Just annoyed at the moment about the sexism from politicians. Dominic Cummings account of his trip to Durham seemed to make all kinds of assumptions about fathers and partners. There was an underlying discourse about him protecting his wife and child. Why was it assumed that he was the only person who could drive back to London? Why didn’t any reporter ask him that question? Also Boris Johnson when recently asked a question about childcare said that it was important for childcare to be restarted so that women could go back to work. Shouldn’t that be parents?
I’m standing for my local council elections, I went out canvassing this weekend. Our parliamentary candidate wrote a lovely post about coming out and helping me. The post was shared by someone I am running against ( an independent male) the comments were about the fact I’m “blonde so give me a break” and that I need some life experience” and to “learn how politics work” I am 24, these comments were off middle aged men. You’d think running for council I might know a bit about politics? The thing is the more I canvass and my name gets around the more I know I’m going to get abuse. I know some of the comments are going to get nasty. People say they want more young women in politics but it’s so draining when not only am I fighting for votes on policies people want to question (which is fine obviously) but I also have to fight against the fact I’m a five foot 24 year old blonde. Do I have to be 60 year old male to be listened to? Apparently so.
Now we have another ‘president’ of Brazil calling women sluts… when will other men challenge this?
While walking in New Haven, CT right next to the Yale Hospital, a friend and I had gotten comments about our ass. Two days ago on Long Island, I was canvassing door to door for a possible future congresswoman-and a guy started honking his horn. It took me a minute to realize it was at me. He continued to honk then wave. It was uncomfortable. I don’t experience as many offences at some other women, but believing that it could have been worse is a part of the problem.
The campaign leaflet (distributed In May 2017) of Gordon Munro, Labour candidate for Edinburgh North and Leith, says that it’s time for a ‘stronger voice than the shrill song of…’ The seat is currently held by a female MP, belonging to a party led by a woman.
During lectures, my Comparative Political Systems professor talks at length about male leaders of different countries, going so far as to list unnecessary personal details about their upbringing and hobbies. The first time he mentioned a woman was last week, more than halfway through the semester. He talked about the wife of one of the political leaders… well, more specifically, he showed a bunch of pictures of her, saying that her clothing demonstrated how that country’s culture is changing. To make matters worse, he kept making comments about how “pretty” she was. I am incredibly frustrated and saddened by this because I generally think that my professor is intelligent and knowledgeable about the material he teaches; however, I’m having trouble reconciling that with this disgusting behavior.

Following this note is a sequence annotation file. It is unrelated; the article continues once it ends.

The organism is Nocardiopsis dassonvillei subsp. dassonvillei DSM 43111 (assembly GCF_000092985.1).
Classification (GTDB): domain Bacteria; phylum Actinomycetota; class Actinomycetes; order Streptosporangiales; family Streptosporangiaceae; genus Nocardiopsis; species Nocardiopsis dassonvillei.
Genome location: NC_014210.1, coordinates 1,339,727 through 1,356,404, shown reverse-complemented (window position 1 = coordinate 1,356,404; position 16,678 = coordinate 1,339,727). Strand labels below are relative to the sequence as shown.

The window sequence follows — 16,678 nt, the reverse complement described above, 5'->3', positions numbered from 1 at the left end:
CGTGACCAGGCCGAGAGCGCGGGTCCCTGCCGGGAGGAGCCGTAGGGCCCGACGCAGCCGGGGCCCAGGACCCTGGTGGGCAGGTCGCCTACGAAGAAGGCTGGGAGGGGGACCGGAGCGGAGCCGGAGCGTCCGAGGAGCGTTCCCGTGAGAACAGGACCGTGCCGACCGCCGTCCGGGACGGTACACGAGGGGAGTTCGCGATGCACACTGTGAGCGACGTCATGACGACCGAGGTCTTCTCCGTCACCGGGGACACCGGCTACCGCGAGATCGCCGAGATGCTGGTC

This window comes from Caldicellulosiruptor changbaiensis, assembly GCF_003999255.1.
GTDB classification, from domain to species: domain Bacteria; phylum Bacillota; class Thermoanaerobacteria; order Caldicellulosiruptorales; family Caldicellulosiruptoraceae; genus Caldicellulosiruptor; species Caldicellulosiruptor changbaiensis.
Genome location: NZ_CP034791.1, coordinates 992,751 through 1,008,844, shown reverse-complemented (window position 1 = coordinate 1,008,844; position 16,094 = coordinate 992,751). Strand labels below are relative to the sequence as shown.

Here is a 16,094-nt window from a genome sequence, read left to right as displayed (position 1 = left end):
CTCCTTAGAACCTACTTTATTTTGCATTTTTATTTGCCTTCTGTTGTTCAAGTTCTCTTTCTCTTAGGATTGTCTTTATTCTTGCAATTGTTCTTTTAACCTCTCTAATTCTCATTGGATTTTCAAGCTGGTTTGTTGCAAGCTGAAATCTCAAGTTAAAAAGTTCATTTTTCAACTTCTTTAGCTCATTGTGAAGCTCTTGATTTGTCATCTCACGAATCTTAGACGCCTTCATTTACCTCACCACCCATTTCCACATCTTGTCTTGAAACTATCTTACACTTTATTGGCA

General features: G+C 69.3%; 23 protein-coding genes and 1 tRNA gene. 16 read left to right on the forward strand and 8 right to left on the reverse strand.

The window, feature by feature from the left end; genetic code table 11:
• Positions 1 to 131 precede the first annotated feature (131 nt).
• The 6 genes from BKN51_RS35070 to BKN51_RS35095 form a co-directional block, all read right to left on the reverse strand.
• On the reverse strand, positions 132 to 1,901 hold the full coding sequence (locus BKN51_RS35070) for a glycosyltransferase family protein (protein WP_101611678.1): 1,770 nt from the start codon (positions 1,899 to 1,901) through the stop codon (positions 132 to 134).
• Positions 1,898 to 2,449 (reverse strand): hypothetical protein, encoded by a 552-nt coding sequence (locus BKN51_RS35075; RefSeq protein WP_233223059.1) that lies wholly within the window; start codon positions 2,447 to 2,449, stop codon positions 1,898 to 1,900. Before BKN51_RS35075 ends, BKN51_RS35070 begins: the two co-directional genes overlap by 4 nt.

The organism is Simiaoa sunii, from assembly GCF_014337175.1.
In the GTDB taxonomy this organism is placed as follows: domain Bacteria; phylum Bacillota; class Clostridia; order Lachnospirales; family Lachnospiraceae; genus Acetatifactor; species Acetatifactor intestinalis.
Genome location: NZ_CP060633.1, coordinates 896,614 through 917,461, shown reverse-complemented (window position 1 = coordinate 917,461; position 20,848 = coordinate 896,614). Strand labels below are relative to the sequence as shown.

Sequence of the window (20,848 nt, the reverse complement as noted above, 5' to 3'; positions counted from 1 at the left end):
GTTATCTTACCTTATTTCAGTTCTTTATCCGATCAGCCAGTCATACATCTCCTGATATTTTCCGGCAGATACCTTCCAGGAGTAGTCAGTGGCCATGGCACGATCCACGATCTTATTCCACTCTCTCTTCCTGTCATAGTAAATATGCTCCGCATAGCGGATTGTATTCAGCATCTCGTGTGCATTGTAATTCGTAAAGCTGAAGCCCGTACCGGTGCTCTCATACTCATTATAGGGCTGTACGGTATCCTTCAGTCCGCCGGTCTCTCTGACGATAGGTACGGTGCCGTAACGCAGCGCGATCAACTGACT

Front page of the Daily Mail newspaper this morning: Picture of UK Prime Minister and Scotland’s First Minister at serious meeting. Headline: “Never mind Brexit, who won Legs-it”. Because they’re women. Who have legs. So let’s ignore the serious life-defining, political-landscape-changing, world-impacting event that these two professionals are working towards, and only talk about the fact the two women have legs.
I’m in the States. During the Trump-Cliton debates on TV, Trump paced the stage kind of stalking Clinton, this was mentioned by commentators. But what I’ve never seen mentioned by anyone is when he “gallantly” Led her back to center stage at the finale, his palm in the small of her back.
I am disappointed in the country’s choice of a new president, and ever since the election, I am outspoken about it. Without resorting to false information, memes, and name-calling, I make intelligent researched arguments on the topic. However, posting on social media draws a host of men who attack me as a woman to knock me off course or attempt to upset me with creepy comments. One man told me he wanted to “collect my tears and drink them,” or perhaps he could just “lick my face.” Another man, in an attempt to be derogatory, said, “you must be one of those feminists,” and that he “should have known there would be alligators in the water.” His fiend told him to stop attacking me because I am “super hot.” Since the election, I have heard every kind of screwed up opinion on reproductive rights. I spoke out to someone on this, and he told me, “because I like you, we’ll deport you last.” I am angry that women’s voices are dismissed repeatedly as unimportant, whiny, or irrelevant, and the only way for a woman to merit respect is to be “super hot.”
Maybe in the future people will look back and remember how in 2016, the majority of Americans voted Trump – a blatantly racist and sexist candidate – into office in the most powerful nation in the world. Maybe in the future people will look back and wonder at how primitive and unenlightened we were. Maybe we can stop pretending like we’re all equal now, more or less.